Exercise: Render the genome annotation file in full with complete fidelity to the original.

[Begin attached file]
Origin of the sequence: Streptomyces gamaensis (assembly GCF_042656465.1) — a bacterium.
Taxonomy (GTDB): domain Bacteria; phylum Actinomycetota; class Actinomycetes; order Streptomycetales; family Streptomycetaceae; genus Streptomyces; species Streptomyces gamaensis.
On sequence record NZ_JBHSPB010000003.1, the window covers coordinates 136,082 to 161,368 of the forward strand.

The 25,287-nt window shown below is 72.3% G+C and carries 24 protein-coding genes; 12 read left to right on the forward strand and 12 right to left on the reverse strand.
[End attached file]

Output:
Origin of the sequence: Streptomyces gamaensis (assembly GCF_042656465.1) — a bacterium.
Taxonomy (GTDB): domain Bacteria; phylum Actinomycetota; class Actinomycetes; order Streptomycetales; family Streptomycetaceae; genus Streptomyces; species Streptomyces gamaensis.
On sequence record NZ_JBHSPB010000003.1, the window covers coordinates 136,082 to 161,368 of the forward strand.

The 25,287-nt window shown below is 72.3% G+C and carries 24 protein-coding genes; 12 read left to right on the forward strand and 12 right to left on the reverse strand.